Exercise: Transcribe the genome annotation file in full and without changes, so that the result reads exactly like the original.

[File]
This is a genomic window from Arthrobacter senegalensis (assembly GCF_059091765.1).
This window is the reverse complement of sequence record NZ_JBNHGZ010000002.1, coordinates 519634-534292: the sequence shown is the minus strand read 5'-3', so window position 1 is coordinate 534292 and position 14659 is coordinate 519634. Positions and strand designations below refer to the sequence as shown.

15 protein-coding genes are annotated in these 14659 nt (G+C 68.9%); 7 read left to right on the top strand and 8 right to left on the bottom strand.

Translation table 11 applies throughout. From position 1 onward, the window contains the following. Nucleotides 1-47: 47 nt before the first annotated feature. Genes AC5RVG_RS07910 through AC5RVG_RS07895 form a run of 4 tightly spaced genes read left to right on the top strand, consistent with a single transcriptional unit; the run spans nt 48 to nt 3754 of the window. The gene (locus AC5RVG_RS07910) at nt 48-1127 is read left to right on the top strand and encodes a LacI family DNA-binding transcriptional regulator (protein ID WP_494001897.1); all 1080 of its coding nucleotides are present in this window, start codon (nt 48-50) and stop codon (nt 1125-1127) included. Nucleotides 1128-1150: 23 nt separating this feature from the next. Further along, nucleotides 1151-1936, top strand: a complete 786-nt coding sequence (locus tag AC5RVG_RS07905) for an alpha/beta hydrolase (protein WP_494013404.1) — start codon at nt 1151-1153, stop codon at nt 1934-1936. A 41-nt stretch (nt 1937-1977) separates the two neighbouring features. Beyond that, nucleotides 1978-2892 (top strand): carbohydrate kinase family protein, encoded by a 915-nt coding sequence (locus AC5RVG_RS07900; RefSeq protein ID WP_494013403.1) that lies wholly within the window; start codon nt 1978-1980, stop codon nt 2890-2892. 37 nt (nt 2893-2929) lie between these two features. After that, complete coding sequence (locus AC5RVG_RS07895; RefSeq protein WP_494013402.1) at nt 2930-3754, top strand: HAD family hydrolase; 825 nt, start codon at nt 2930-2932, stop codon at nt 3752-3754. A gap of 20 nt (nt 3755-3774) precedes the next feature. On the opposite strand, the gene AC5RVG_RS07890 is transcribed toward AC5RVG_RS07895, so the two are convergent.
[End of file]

This is a genomic window from Arthrobacter senegalensis (assembly GCF_059091765.1).
This window is the reverse complement of sequence record NZ_JBNHGZ010000002.1, coordinates 519634-534292: the sequence shown is the minus strand read 5'-3', so window position 1 is coordinate 534292 and position 14659 is coordinate 519634. Positions and strand designations below refer to the sequence as shown.

15 protein-coding genes are annotated in these 14659 nt (G+C 68.9%); 7 read left to right on the top strand and 8 right to left on the bottom strand.

Translation table 11 applies throughout. From position 1 onward, the window contains the following. Nucleotides 1-47: 47 nt before the first annotated feature. Genes AC5RVG_RS07910 through AC5RVG_RS07895 form a run of 4 tightly spaced genes read left to right on the top strand, consistent with a single transcriptional unit; the run spans nt 48 to nt 3754 of the window. The gene (locus AC5RVG_RS07910) at nt 48-1127 is read left to right on the top strand and encodes a LacI family DNA-binding transcriptional regulator (protein ID WP_494001897.1); all 1080 of its coding nucleotides are present in this window, start codon (nt 48-50) and stop codon (nt 1125-1127) included. Nucleotides 1128-1150: 23 nt separating this feature from the next. Further along, nucleotides 1151-1936, top strand: a complete 786-nt coding sequence (locus tag AC5RVG_RS07905) for an alpha/beta hydrolase (protein WP_494013404.1) — start codon at nt 1151-1153, stop codon at nt 1934-1936. A 41-nt stretch (nt 1937-1977) separates the two neighbouring features. Beyond that, nucleotides 1978-2892 (top strand): carbohydrate kinase family protein, encoded by a 915-nt coding sequence (locus AC5RVG_RS07900; RefSeq protein ID WP_494013403.1) that lies wholly within the window; start codon nt 1978-1980, stop codon nt 2890-2892. 37 nt (nt 2893-2929) lie between these two features. After that, complete coding sequence (locus AC5RVG_RS07895; RefSeq protein WP_494013402.1) at nt 2930-3754, top strand: HAD family hydrolase; 825 nt, start codon at nt 2930-2932, stop codon at nt 3752-3754. A gap of 20 nt (nt 3755-3774) precedes the next feature. On the opposite strand, the gene AC5RVG_RS07890 is transcribed toward AC5RVG_RS07895, so the two are convergent.